Mr. Krishnan ASV, Institutional Research Analyst, HDFC Securities and Mr. Deepak Shinde, Institutional Research Analyst, HDFC Securities
In its much-anticipated consultative paper on regulation of microfinance, the RBI has proposed greater harmonisation in the overall regulatory landscape - which includes threshold definitions anchored to household income, removal of caps on number of total lenders and pricing, and elimination of any end-use restrictions on qualifying borrowers. Given that most of the extant restrictions were applicable to NBFC-MFIs (30% of MFI loan exposure as of Dec'20), these relaxations are likely to shift the competitive positioning in favour of NBFC-MFIs. We reiterate CREDAG as our top idea that is likely to benefit from the RBI's revised proposals while we expect BANDHAN and UJJIVAN within our coverage universe to be adversely impacted.
Towards harmonising the regulatory landscape: As more and more MFIs now reside within either universal (BANDHAN, IIB) or small finance banks (8 of 10 licensed SFBs are from an MFI-origin), the RBI's extant regulatory guidelines were increasingly applicable to a shrinking share of the MFI loan market - the NBFC-MFIs (35% by volume and 30% by value as on Dec'20). In its paper, the RBI proposes to move from its classic "lender-based regulatory regime" all along to a "borrower-based regulations", thereby harmonising its prescription on household indebtedness and repayment frequency.
Threshold definitions anchored to household income: The RBI proposes to anchor its primary threshold definitions around income and indebtedness to a household (instead of an individual). Being an anchor variable, we believe this is necessarily conservatively prescribed by the RBI in its revised paper in order to avoid undue attribution or duplication of individuals belonging to a single household. Instead of prescribing ticket sizes for "first-cycle" or "subsequent-cycle" borrowers, the revised paper recommends a 50% limit on household indebtedness from the microfinance loan (inclusive of interest and principal repayment).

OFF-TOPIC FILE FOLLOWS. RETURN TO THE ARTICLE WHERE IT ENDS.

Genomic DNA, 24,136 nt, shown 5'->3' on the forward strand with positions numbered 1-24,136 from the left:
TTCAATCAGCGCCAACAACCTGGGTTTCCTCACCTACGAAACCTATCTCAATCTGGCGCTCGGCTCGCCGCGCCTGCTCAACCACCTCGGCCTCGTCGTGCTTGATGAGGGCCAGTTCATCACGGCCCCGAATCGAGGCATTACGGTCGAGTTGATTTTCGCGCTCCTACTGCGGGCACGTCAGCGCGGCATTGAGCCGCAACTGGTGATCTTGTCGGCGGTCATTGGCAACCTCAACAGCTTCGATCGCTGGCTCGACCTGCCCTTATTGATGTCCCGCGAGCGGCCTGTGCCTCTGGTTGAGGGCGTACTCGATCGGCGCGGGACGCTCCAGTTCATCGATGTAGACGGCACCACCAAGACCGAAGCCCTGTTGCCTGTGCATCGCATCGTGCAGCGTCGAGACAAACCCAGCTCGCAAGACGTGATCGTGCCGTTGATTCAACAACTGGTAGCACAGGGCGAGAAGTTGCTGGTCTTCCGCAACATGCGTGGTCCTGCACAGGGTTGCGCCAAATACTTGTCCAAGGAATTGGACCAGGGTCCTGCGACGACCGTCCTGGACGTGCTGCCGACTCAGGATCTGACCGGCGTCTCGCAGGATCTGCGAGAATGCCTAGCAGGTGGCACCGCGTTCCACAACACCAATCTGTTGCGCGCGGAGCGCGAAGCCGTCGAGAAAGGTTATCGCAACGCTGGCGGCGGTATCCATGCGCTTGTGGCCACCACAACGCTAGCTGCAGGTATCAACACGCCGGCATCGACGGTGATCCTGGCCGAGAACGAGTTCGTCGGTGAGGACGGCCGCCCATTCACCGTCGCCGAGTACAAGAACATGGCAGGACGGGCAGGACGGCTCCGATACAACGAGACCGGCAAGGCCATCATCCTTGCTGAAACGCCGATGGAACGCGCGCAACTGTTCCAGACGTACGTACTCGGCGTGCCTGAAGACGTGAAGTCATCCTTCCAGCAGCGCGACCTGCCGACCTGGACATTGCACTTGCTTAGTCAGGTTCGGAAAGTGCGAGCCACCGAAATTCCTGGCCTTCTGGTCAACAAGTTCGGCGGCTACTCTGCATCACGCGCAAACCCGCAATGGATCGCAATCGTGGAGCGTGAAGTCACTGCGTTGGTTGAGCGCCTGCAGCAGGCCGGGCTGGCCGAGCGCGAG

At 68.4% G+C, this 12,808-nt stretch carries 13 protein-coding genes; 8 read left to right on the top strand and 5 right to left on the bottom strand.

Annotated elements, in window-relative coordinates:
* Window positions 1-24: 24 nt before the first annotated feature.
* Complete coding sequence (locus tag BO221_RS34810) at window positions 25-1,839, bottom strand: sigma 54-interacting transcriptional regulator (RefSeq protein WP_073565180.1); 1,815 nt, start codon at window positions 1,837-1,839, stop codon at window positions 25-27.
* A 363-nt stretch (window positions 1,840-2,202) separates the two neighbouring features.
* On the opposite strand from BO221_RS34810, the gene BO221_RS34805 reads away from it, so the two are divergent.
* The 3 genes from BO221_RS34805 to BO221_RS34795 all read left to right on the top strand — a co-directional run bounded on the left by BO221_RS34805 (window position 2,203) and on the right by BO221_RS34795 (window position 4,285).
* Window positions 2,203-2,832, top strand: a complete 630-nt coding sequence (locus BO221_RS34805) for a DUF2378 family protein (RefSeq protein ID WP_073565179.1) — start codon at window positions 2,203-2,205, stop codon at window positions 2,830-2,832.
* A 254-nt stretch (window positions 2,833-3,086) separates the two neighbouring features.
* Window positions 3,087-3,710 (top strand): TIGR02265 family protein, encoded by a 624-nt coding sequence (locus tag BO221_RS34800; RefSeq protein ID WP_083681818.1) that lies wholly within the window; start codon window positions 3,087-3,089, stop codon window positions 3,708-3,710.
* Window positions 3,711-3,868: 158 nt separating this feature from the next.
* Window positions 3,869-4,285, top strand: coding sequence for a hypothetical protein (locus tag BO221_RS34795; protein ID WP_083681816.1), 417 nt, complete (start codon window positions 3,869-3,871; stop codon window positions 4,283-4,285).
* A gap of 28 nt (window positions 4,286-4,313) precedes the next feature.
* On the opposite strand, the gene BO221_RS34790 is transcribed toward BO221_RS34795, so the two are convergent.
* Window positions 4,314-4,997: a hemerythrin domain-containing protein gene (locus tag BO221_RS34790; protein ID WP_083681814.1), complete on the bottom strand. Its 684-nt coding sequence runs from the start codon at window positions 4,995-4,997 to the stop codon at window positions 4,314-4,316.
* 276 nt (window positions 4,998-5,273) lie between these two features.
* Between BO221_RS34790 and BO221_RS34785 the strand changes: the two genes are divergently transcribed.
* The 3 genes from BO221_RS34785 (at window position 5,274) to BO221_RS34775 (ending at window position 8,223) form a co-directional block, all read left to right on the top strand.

Removal of restrictive clauses positive for NBFC-MFIs: With the anchor thresholds now being redefined, the consultative paper proposes removal of extant caps on the number of total lenders (two NBFC-MFIs, three in total), ticket sizes, tenures, and loan pricing (10% spread cap), which were hitherto applicable only to NBFC-MFIs. To this end, the revised norms could swing the balance of competitive equilibrium in favour of NBFC-MFIs. We reiterate CREDAG as our top idea that is likely to benefit from this swing.
BANDHAN and UJJIVAN most adversely impacted: Within our coverage universe, the RBI's revised proposals are likely to most adversely impact BANDHAN and UJJIVAN, both of which lenders with a sizeable microfinance portfolio (~73% and 67% of their total loan book respectively as on Mar'21). Although it has been reducing over the past three years, BANDHAN and UJJIVAN have been riding their portfolio growth on relatively higher ticket sizes (INR 41k and INR 38k respectively) than their peers' (NBFC-MFI average ticket size at INR 23k), implying a less granular portfolio. As the RBI's narrative shifts towards responsible lending and a genuine build-out of credit coverage in low-income households, we expect banks with a meaningful MFI portfolio (primarily BANDHAN and UJJIVAN in our coverage universe) to be adversely impacted on parameters such as portfolio growth and operating efficiencies.